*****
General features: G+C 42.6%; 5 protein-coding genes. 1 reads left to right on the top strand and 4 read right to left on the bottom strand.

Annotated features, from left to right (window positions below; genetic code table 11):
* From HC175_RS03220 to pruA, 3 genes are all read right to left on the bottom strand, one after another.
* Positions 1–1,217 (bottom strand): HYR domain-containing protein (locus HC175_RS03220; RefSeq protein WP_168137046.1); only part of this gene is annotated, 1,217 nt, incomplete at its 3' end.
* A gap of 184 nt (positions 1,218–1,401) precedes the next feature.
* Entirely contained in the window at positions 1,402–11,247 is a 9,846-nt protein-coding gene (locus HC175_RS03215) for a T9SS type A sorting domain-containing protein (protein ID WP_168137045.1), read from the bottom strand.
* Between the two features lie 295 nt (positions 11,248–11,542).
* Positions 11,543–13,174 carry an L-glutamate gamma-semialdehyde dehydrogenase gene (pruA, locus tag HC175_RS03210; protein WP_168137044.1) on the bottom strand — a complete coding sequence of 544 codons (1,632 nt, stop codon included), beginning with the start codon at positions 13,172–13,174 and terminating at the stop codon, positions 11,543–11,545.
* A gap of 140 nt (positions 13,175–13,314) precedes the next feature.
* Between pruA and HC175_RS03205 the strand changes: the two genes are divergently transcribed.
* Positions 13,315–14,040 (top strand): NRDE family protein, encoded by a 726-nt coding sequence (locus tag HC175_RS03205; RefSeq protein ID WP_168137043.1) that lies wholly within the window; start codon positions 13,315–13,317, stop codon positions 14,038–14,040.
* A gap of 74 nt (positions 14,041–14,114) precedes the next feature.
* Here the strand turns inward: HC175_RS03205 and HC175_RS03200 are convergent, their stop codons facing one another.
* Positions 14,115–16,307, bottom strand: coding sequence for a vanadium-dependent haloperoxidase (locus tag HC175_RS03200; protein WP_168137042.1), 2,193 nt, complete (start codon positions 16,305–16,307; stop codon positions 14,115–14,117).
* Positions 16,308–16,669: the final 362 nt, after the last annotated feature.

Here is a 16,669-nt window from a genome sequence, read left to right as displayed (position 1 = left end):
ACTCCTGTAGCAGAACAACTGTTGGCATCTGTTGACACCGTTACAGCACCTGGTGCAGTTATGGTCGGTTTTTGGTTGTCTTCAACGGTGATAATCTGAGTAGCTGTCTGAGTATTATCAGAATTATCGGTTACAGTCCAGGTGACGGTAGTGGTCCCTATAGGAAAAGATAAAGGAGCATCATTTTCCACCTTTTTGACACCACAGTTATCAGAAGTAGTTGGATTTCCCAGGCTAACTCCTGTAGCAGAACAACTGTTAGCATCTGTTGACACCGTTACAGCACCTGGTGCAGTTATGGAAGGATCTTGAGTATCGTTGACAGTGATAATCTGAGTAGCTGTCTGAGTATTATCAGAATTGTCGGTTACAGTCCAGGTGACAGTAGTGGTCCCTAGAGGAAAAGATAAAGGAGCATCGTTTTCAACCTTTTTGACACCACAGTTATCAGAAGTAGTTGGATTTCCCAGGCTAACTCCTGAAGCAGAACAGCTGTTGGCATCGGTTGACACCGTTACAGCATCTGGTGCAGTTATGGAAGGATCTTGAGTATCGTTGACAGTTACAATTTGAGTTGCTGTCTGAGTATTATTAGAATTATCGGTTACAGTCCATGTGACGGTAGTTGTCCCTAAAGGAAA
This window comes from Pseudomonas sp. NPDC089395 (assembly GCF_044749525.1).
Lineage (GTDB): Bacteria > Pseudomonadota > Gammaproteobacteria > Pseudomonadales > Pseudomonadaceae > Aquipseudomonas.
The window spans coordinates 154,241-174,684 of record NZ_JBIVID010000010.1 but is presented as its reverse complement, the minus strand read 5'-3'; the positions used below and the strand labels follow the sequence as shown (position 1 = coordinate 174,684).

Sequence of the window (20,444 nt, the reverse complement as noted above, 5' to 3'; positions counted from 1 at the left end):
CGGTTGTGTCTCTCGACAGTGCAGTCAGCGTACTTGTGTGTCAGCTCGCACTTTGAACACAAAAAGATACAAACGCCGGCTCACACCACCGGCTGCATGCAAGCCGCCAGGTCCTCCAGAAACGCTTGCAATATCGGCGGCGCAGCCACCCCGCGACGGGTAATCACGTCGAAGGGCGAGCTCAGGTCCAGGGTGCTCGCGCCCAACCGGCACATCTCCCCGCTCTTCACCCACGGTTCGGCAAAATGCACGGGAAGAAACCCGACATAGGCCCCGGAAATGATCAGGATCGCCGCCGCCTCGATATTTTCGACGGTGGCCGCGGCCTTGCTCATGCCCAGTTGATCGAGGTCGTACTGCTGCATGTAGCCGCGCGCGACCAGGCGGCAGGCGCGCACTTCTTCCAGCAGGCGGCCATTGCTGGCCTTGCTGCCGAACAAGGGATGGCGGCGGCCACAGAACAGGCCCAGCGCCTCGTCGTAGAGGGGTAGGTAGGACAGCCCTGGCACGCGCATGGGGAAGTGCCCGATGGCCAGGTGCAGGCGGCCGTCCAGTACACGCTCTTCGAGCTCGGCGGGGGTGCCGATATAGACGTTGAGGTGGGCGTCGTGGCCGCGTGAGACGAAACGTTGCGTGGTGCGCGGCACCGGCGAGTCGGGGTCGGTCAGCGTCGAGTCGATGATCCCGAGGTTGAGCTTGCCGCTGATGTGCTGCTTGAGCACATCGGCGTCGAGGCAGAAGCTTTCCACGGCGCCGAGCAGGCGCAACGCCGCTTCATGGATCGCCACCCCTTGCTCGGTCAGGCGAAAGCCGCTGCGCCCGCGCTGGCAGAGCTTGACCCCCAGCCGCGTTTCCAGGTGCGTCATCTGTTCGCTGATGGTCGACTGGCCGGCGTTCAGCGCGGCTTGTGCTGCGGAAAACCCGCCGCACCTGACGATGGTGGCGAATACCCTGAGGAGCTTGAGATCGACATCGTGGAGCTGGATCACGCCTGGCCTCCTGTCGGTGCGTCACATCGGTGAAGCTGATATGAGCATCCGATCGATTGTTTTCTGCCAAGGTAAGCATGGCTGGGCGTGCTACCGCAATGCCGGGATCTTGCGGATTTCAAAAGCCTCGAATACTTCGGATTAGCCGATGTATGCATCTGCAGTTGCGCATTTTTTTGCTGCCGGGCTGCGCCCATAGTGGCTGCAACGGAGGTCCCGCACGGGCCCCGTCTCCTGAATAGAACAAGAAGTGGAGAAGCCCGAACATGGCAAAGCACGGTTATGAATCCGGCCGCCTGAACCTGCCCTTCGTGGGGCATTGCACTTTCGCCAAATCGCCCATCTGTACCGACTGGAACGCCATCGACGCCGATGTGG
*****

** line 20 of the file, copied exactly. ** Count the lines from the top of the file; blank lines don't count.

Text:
The window spans coordinates 154,241-174,684 of record NZ_JBIVID010000010.1 but is presented as its reverse complement, the minus strand read 5'-3'; the positions used below and the strand labels follow the sequence as shown (position 1 = coordinate 174,684).